The ground rock was fed into digester 10 at the rate of 100 grams per minute and digested with recycled phosphoric acid slurry supplied through line 11 at the rate of 2 liters per minute and having a phosphoric acid concentration of about 50-54% P The retention time in tanks and 12 was 8 minutes each, based on the recycle rate. The acid mixture supplied through lines 16 and 24 contained 31% P 0 and 19% H 80 the rate of flow in line 16 was 250 cc. per minute and in line 24 the flow rate was 60 cc. per minute. The quantity of seed crystals entering tank '14 was 5 grams per minute. Digestion tanks 10 and 12 were maintained at 90 C.; tank 13 was at 100 C., and tanks 14 and 1.5 were maintained at 110 C. At the flow rates indicated the quantity of sulfuric acid supplied to tank 13 was from 3% to 4% less than that required to precipitate all of the calcium and the concentration of free sulfuric acid in tank 14 was about 2%. The concentration of phosphoric acid in tanks 14 and 15 was about 53% P 0 and under these conditions about 85% to 90% of the calcium sulfate hemihydrate was inverted to anhydrite crystals having a size between 9 x 15 microns to 35 x 80 microns. Filtration rates on the filter 18 were from about 95 to 120 lbs. per square foot of filter area and recoveries of up to 81% of phosphoric acid were obtained with wash water ratios of from 0.40 to 0.44 pound of water per pound of dry filter cake. With a wash water ratio of 0.44 the filtration rate was 109 pounds per hour of dry filter cake per square foot of filter area, the cake contained 26.7% of water, and the wet filter cake contained 4.09% of P 0 of which 1.13% was citrate soluble and 2.96% was water soluble, the total P 0 recovery in this case being 81%.
From the foregoing it will be seen that the present invention improves materially the filtration of slurries of calcium sulfate in strong phosphoric acid solutions by pretreating these slurries to effect an inversion of finely divided calcium sulfate hemihydrate crystals therein to the coaster and more easily filterable anhydrite crystal form. This is accomplished by heating the hemihydrate crystal slurries with anhydrite seed crystals at temperatures of at least 100 C., and preferably about 100-110 C. or higher, in the presence of the strong phosphoric acid of at least 40% P 0 content in which they were formed and in the presence of small amounts of sulfuric acid represented by a sulfuric acid concentration of about l-4%.
What I claim is:
1. A method for the production of strong phosphoric acid of at least 40% P 0 content which comprises digesting phosphate rock in strong aqueous phosphoric acid, reacting the resulting monocalcium phosphate solution with sulfuric acid thereby forming a suspension of calcium sulfate hemihydrate crystals in aqueous phosphoric acid of at least 40% P 0 content, said sulfuric acid being added in amounts Which are about 14% in excess of that necessary to react with monocalcium phosphate in said suspension, adding seed crystals of calcium sulfate anhydrite to said suspension, heating this suspension at temperatures of at least C. for about 1-4 hours to convert a major proportion of said calcium sulfate hemihydrate crystals into crystals of calcium sulfate anhydrite, and filtering the slurry so obtained to produce a filter cake of calcium sulfate anhydrite crystals and a filtrate of strong phosphoric acid of at least 40% P 0 concentration.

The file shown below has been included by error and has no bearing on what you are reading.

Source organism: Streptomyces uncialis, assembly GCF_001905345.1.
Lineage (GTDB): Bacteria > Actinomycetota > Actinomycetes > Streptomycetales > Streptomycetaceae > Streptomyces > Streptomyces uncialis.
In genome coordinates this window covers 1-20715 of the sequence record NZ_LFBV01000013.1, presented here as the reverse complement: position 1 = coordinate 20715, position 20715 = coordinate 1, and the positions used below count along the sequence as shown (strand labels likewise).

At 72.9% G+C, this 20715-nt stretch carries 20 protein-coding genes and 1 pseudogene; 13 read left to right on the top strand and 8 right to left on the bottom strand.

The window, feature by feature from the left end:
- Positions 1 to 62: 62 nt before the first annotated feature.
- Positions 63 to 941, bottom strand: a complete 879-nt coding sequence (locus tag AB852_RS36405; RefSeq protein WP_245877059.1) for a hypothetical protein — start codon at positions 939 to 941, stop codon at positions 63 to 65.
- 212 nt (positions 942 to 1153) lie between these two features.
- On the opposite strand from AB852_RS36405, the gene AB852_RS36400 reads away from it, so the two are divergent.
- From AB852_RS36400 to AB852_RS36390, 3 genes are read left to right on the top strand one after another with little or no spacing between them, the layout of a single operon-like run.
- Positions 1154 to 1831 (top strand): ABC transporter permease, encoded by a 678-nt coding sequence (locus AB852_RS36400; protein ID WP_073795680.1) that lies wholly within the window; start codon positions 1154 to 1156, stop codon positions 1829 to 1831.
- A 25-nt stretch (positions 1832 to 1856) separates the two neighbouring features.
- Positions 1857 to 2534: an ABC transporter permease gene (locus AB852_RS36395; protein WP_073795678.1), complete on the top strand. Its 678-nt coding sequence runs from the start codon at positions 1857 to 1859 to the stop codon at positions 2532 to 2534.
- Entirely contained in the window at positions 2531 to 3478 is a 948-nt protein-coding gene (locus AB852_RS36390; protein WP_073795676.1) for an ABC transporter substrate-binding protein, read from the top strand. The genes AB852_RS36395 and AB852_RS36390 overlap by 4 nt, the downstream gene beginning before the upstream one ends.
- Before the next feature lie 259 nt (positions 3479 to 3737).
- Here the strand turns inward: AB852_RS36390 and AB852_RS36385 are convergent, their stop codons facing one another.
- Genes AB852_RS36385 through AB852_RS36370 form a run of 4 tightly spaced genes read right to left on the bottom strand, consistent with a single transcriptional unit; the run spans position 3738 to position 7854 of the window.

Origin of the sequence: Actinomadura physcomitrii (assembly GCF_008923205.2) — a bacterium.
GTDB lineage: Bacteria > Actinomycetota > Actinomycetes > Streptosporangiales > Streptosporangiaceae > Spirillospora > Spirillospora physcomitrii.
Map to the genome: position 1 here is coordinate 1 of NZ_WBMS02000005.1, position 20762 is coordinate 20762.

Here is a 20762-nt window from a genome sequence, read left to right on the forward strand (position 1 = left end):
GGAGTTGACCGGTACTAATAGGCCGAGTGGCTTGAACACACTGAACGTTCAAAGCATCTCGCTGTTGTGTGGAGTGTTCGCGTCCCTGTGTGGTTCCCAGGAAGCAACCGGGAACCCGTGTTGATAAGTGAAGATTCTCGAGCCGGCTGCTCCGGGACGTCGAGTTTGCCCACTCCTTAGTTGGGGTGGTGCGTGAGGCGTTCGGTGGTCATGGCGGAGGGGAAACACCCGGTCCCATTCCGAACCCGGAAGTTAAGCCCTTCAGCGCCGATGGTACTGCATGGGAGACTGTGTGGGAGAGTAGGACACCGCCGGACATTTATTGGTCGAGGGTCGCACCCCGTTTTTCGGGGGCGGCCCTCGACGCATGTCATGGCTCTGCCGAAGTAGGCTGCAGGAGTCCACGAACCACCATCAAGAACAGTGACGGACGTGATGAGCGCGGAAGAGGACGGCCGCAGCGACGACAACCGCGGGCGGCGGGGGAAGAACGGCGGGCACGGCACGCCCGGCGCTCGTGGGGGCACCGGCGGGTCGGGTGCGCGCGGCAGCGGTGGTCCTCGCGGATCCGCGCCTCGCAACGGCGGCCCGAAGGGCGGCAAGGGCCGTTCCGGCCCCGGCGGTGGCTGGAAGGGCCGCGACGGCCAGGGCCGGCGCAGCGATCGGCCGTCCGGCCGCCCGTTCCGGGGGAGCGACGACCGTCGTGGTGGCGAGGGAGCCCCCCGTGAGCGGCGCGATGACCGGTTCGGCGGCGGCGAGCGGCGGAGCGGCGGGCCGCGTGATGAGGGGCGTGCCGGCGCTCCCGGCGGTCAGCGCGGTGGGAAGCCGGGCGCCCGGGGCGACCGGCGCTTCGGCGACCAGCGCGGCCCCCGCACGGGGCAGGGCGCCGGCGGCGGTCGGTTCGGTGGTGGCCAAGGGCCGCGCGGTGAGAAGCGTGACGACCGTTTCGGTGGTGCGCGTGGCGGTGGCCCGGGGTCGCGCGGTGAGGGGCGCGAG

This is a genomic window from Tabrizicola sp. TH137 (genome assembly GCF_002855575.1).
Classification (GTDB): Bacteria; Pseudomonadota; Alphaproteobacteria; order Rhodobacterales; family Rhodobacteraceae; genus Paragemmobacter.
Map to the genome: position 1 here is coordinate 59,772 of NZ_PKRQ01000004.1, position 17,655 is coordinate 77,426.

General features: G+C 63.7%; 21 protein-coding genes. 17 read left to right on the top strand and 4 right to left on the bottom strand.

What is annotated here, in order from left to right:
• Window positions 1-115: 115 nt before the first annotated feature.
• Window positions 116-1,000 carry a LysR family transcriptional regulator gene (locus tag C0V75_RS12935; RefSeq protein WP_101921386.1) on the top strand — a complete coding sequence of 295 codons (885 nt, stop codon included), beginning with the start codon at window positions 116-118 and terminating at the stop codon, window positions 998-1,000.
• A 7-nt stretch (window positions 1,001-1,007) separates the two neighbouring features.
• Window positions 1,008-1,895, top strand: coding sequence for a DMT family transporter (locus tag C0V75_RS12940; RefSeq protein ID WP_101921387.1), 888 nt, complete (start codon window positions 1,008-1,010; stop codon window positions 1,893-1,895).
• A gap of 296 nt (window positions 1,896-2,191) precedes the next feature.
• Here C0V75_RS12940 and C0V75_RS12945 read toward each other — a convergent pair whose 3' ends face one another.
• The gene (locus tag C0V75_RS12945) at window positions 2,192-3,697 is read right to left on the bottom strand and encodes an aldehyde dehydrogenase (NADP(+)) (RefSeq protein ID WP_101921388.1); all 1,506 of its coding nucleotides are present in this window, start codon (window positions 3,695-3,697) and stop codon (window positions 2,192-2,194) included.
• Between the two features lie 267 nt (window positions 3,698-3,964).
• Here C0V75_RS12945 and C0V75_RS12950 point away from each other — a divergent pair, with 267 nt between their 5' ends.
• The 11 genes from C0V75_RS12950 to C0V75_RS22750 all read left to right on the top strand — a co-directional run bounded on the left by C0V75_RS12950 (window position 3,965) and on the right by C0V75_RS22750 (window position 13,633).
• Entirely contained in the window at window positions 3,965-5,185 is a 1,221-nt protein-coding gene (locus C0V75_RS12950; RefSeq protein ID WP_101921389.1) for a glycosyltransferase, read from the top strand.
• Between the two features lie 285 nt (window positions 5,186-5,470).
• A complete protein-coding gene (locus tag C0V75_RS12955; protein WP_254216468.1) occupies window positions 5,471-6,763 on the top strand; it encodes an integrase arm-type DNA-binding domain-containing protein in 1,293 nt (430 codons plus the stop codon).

2. A method for the production of strong phosphoric acid of at least 40% P 0 content which comprises reacting phosphate rock with strong aqueous phosphoric acid in a digestion step and introducing the monocalcium phosphate solution resulting from said digestion into a precipitating step along with additional phosphoric acid, adding sulfuric acid to the solution in said precipitating step in amounts corresponding to about 1% to 5% less than the stoichiometric equivalent of the monocalcium phosphate introduced to form a suspension of calcium sulfate hemihydrate crystals in phosphoric acid free of sulfuric acid, returning a portion of said suspension to the digestion step and passing the remainder to an inversion step, adding seed crystals of calcium sulfate anhydrite to said suspension, adding sufficient sulfuric acid to the suspension in said inversion step to establish therein a sulfuric acid concentration of 14% in excess of the stoichiometric equivalent of monocalcium phosphate, heating said suspension at a temperature of at least 100' C. for about 1-4 hours to invert a major proportion of the calcium sulfate hemihydrate crystals therein into calcium sulfate anhydrite, and filtering the suspension so obtained to produce a filter cake of calcium sulfate anhydrite crystals and a filtrate of strong phosphoric acid of at least 40% P 0 content.
References Cited in the file of this patent UNITED STATES PATENTS 1,776,595 Nordengren Sept. 23, 1930 1,836,672 Larsson Dec. 15, 1931 2,049,032 Weber et al. July 28, 1936 2,531,977 Hammaren et al Nov. 28, 1950 2,710,247 Knowles et al. June 7, 1955